Posted: Fri 30th May 2014
Nimble online tenacity and tapping into local social networks can mean the most determined new online brands can outperform their bigger, less tech-savvy competitors, a delegation to 10 Downing Street heard this week.
Shaun Loughlin and Benjamin Robert Richardson, co-founders of action sports online clothing store Freestyle Extreme told the small business pow wow that they had taken their eBay store into Europe, the US and Australia by pioneering a translated EBay page - no mean feat for a site listing more than 15,000 ever-changing products.
Tim Williams, founder of design your own T-shirt brand YR Store, said: "Ten years ago people got immensely burned by going abroad. Tesco is still suffering. Yet all these people around the table today have had successes overseas online."
Barnaby Lashbrooke, founder of virtual workforce platform Time Etc, expanded his curated freelance marketplace into the US six months ago. He said the experience of living and working in the country, is important to understand your products' relevance when considering exporting, but he appreciated this was a costly way of operating.
Former city financial director Emma Blake's online boutique for professional female city slickers, Pinstripe and Pearls, said her collection of independent design-wear had built a global customer base - with more than 50 per cent of its market now based in the US.
She told the Prime Minister's special adviser on small business Daniel Korski that of the 37 brands stocked on her international platform, 100 per cent were founded by women - many of them establishing design houses to escape the banking and law sectors.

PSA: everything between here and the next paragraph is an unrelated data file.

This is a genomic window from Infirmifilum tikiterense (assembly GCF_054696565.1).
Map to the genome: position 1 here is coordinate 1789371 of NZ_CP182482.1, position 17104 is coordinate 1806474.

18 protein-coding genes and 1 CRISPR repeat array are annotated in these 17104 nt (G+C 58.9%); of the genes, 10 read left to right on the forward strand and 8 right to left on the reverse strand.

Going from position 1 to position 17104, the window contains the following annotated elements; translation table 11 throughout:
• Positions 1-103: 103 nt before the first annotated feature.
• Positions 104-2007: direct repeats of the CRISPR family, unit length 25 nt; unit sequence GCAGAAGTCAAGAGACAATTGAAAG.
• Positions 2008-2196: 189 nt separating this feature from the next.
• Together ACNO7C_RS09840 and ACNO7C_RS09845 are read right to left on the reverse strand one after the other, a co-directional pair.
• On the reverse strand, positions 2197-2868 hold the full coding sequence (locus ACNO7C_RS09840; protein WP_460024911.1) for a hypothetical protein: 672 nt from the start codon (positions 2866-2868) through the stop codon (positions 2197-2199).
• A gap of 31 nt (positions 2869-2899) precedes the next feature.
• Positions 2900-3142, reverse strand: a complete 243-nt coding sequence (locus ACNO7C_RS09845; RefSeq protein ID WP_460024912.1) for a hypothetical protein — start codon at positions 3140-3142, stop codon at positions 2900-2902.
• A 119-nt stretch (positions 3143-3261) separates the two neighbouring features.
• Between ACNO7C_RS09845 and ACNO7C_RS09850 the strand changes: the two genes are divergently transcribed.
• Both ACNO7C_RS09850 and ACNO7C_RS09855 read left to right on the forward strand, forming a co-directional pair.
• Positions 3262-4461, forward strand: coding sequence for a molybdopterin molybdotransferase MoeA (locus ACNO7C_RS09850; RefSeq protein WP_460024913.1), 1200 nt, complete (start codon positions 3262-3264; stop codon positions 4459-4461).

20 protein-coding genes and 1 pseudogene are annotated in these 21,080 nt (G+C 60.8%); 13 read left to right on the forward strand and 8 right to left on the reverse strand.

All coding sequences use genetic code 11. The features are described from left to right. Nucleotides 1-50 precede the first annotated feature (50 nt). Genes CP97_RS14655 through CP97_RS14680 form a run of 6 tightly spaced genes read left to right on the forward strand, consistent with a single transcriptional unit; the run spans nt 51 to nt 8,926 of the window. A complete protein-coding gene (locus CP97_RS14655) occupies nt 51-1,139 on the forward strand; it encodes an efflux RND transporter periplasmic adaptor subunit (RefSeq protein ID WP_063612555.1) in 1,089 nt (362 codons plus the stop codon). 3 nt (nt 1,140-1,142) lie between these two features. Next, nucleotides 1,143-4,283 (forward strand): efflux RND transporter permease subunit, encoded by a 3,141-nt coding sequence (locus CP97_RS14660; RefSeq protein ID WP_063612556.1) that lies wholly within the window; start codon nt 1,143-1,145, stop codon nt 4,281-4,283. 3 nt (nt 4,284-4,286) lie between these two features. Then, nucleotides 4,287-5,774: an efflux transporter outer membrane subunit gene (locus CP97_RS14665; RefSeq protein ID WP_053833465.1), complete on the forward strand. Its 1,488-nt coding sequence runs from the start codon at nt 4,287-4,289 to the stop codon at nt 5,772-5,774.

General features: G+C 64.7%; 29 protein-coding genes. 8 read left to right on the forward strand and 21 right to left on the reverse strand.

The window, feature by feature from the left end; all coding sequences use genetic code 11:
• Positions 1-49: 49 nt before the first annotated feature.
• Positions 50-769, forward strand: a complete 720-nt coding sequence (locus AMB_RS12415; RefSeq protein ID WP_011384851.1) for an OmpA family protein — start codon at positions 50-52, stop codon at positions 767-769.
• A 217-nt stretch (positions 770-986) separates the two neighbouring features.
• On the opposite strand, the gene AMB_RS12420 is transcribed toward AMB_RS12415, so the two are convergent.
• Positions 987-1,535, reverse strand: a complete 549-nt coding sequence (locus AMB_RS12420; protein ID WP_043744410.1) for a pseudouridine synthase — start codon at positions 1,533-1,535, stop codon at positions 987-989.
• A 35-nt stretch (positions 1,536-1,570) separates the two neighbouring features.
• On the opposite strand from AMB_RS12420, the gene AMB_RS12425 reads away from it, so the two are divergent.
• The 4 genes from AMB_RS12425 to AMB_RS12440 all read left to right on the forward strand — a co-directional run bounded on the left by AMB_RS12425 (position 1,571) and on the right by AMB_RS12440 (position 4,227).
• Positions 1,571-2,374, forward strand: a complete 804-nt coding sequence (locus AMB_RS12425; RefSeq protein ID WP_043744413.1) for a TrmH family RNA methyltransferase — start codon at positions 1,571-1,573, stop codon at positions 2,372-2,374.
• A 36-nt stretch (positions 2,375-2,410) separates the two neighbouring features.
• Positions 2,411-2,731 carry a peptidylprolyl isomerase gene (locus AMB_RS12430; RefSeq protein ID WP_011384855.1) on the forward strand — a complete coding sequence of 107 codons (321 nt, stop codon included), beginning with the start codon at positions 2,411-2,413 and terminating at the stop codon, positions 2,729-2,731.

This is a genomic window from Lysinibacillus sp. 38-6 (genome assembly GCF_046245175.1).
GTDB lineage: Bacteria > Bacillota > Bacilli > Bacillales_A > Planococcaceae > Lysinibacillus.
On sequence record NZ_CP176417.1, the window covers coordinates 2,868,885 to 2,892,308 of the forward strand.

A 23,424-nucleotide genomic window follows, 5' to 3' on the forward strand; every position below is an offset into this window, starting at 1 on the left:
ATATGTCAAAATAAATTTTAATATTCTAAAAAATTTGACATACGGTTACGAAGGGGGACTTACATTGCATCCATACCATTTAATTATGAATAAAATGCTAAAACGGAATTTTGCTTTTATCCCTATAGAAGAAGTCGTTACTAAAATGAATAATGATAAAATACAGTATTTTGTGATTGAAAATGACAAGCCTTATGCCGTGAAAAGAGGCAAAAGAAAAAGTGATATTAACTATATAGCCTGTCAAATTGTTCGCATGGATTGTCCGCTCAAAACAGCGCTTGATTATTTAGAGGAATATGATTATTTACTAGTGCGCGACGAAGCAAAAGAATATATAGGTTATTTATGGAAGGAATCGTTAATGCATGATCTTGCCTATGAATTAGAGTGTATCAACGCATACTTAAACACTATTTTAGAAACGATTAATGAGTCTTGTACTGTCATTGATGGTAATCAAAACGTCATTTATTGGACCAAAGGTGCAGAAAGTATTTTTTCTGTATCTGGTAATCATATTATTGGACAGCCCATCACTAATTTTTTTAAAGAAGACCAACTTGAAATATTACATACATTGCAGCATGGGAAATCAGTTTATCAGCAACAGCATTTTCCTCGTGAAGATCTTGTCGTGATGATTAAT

She said: "The fact that all of the brands we have on our platform are founded and run by women was not intentional at all."
Former investment banker Rachel Thomas and founder of designer bicycle brand Brake Bikes said she took two years out in LA to find her creative side before launching her colourful brand.
She said: "I love cycling and wanted to develop a bike that was more like a fashion accessory, that looks good, as well as being functional."
Knowing the US market was an advantage, she said, although import duty made her product very expensive across the Atlantic, doubling its actual RRP for US customers.
James Hardy, former Alibaba EMEA director, described how he had returned to live in the UK following almost 15 years living in China and before that the US.
He said he was preparing to launch a business which would offer British producers a chance to market their products to the growing Chinese market via key platforms in China.
German-born Nico Schumann said his very British Brixton-based clothing brand inspired by a poignant scene in Lewis Carroll's Alice in Wonderland - and called Alice's Pig - saw 90 per cent of its sales from overseas.
Luke Brynley-Jones, founder of Our Social Times said his firm taps into already-established social media networks to help firms to export overseas. The Cambridge-based social media firm said this tactic gave small online firms with a tech-savvy workforce an advantage to slower, more established, old-school firms.
The assembled group, curated and led by Enterprise Nation founder Emma Jones, concluded that UK Trade and Investment (UKTI) was helpful for forging trade agreements and maintaining good relations with foreign countries, but that disruptive startups could navigate their own way through customs and the export experience"¦ with a little help from the marketplaces on which they operate and their small business peers.
Liz Slee (@lizziepin) is Head of Media for Enterprise Nation